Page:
- “The 2007 Stuart L. Bernath Book Prize is awarded to Paul A. Kramer’s The Blood of Government: Race, Empire, the United States and the Philippines (North Carolina, 2006). Kramer’s study of race and empire in Philippine-American colonial encounters during the early twentieth century is impressive in both scope and theoretical sophistication. He complicates our understanding of race and racial ideology as it manifested itself in the global arena, showing the dynamic processes through which race became constantly re-configured in imperial encounters between metropole and colony. Kramer adds a new dimension to the historiography of race and foreign relations by showing that empire did not simply project western ideas of racism outward, but that through the process of empire-making race itself became reconfigured in the metropole. In addition, by drawing extensively on Spanish and Filipino sources, he is able to restore agency to the subjects of western imperialism. Employing these materials Kramer argues against the notion that Americans simply transferred domestic racial ideologies onto the Philippines, suggesting American ideas about how to govern Filipinos reflected a complex mix of domestic and transnational factors. Breaking out of U.S.-centered analyses, he shows that the Philippines was not a blank slate on which Americans imposed their vision of racial hierarchy. Instead, Filipino nationalists traveling between Manila and Madrid before 1898 established ideologies of race and nation that U.S. policymakers needed to accommodate. The challenges of governing a diverse archipelago further transformed U.S. race thinking. Turning back to the United States, he also demonstrates how these colonial experiences influenced concepts of race in U.S. politics and culture, leading by the 1930s to a growing movement for decolonization.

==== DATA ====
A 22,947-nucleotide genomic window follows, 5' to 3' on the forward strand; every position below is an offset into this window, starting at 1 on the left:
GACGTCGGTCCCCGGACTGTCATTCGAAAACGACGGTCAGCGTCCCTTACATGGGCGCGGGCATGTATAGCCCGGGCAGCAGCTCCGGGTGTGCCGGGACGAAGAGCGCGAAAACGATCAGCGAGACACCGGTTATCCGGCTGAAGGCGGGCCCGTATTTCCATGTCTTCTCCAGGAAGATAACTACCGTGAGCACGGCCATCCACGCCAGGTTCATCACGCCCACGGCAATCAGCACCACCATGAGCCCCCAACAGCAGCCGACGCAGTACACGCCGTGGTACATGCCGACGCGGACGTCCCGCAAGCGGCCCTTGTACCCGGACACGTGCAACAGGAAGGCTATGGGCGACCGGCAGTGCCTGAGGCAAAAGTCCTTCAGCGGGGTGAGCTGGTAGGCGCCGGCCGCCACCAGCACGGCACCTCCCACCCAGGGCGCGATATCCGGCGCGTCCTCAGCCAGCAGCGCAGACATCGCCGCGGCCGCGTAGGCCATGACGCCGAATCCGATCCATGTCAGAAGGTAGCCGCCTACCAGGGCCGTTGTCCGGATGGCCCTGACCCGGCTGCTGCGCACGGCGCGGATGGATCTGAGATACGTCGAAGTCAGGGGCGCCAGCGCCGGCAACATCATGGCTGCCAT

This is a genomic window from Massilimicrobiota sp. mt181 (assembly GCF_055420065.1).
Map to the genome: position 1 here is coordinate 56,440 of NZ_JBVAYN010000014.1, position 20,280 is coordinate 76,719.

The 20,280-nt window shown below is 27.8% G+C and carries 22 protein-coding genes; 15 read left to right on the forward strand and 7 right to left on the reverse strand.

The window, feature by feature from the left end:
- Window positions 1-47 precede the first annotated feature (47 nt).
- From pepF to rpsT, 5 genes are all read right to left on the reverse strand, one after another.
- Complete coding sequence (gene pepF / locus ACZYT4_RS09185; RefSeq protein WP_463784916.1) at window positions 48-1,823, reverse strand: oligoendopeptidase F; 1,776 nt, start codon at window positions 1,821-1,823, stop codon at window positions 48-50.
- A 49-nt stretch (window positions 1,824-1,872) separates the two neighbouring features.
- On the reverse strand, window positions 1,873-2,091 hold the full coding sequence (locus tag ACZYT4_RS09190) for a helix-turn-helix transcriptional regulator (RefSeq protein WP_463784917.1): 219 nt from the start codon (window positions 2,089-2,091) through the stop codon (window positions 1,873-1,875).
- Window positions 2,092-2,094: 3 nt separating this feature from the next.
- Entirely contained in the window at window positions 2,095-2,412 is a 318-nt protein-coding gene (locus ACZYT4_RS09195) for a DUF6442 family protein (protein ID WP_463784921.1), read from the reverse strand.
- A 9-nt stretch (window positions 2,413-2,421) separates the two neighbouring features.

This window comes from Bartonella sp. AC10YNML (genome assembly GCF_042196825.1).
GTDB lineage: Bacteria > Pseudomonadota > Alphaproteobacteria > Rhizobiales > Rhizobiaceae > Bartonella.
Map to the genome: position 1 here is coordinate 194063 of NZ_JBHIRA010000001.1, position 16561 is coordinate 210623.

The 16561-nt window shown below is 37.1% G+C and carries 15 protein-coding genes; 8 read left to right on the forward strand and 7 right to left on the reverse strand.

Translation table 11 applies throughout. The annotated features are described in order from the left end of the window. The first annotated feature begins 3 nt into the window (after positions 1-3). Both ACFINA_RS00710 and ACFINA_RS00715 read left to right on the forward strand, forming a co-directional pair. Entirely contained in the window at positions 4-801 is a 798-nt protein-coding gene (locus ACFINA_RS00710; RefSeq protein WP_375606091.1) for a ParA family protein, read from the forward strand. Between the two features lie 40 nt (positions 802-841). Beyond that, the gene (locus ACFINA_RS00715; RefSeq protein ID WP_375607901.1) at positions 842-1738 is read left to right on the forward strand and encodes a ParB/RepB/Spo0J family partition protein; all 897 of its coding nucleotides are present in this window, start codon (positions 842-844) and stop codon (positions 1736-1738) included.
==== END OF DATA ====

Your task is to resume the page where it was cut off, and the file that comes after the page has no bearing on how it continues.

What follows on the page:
Kramer’s supple and nuanced argument is transnational in scope, yet always keenly attuned to national variations and contexts. Provocative and deeply researched, Blood of Government makes a major contribution to the scholarship of U.S. imperialism. — Stuart L. Bernath Book Prize (SHAFR)
- “Engaging lecturer and very helpful outside of class.”… “Smart, capable, easy-going. An excellent teacher.” — Anonymous Students
Posted on Sunday, December 30, 2007 at 9:49 PM